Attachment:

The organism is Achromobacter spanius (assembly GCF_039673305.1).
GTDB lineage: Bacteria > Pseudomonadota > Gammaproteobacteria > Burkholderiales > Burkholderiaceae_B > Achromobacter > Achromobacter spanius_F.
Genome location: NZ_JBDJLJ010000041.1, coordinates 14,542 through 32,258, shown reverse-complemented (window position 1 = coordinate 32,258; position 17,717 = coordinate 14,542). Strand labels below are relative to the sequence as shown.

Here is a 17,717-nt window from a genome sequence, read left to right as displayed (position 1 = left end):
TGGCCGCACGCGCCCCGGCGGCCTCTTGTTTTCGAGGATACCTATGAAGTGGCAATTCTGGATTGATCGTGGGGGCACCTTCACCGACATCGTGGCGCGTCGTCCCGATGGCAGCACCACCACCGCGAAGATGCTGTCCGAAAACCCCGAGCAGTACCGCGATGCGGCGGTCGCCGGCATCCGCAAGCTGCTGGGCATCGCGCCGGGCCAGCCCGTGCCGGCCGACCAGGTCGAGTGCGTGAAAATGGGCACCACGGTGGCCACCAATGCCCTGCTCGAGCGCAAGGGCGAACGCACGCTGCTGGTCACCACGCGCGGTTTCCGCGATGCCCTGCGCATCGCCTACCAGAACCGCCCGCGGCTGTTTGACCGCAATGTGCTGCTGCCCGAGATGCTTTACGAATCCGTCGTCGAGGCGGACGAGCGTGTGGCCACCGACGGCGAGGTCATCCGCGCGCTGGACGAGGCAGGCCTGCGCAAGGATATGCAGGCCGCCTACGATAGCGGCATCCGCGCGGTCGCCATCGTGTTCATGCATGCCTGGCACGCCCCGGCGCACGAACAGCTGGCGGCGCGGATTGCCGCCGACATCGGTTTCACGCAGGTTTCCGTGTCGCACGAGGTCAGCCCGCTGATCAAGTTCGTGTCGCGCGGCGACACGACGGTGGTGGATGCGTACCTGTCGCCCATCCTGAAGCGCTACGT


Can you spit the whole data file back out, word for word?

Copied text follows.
The organism is Achromobacter spanius (assembly GCF_039673305.1).
GTDB lineage: Bacteria > Pseudomonadota > Gammaproteobacteria > Burkholderiales > Burkholderiaceae_B > Achromobacter > Achromobacter spanius_F.
Genome location: NZ_JBDJLJ010000041.1, coordinates 14,542 through 32,258, shown reverse-complemented (window position 1 = coordinate 32,258; position 17,717 = coordinate 14,542). Strand labels below are relative to the sequence as shown.

Here is a 17,717-nt window from a genome sequence, read left to right as displayed (position 1 = left end):
TGGCCGCACGCGCCCCGGCGGCCTCTTGTTTTCGAGGATACCTATGAAGTGGCAATTCTGGATTGATCGTGGGGGCACCTTCACCGACATCGTGGCGCGTCGTCCCGATGGCAGCACCACCACCGCGAAGATGCTGTCCGAAAACCCCGAGCAGTACCGCGATGCGGCGGTCGCCGGCATCCGCAAGCTGCTGGGCATCGCGCCGGGCCAGCCCGTGCCGGCCGACCAGGTCGAGTGCGTGAAAATGGGCACCACGGTGGCCACCAATGCCCTGCTCGAGCGCAAGGGCGAACGCACGCTGCTGGTCACCACGCGCGGTTTCCGCGATGCCCTGCGCATCGCCTACCAGAACCGCCCGCGGCTGTTTGACCGCAATGTGCTGCTGCCCGAGATGCTTTACGAATCCGTCGTCGAGGCGGACGAGCGTGTGGCCACCGACGGCGAGGTCATCCGCGCGCTGGACGAGGCAGGCCTGCGCAAGGATATGCAGGCCGCCTACGATAGCGGCATCCGCGCGGTCGCCATCGTGTTCATGCATGCCTGGCACGCCCCGGCGCACGAACAGCTGGCGGCGCGGATTGCCGCCGACATCGGTTTCACGCAGGTTTCCGTGTCGCACGAGGTCAGCCCGCTGATCAAGTTCGTGTCGCGCGGCGACACGACGGTGGTGGATGCGTACCTGTCGCCCATCCTGAAGCGCTACGT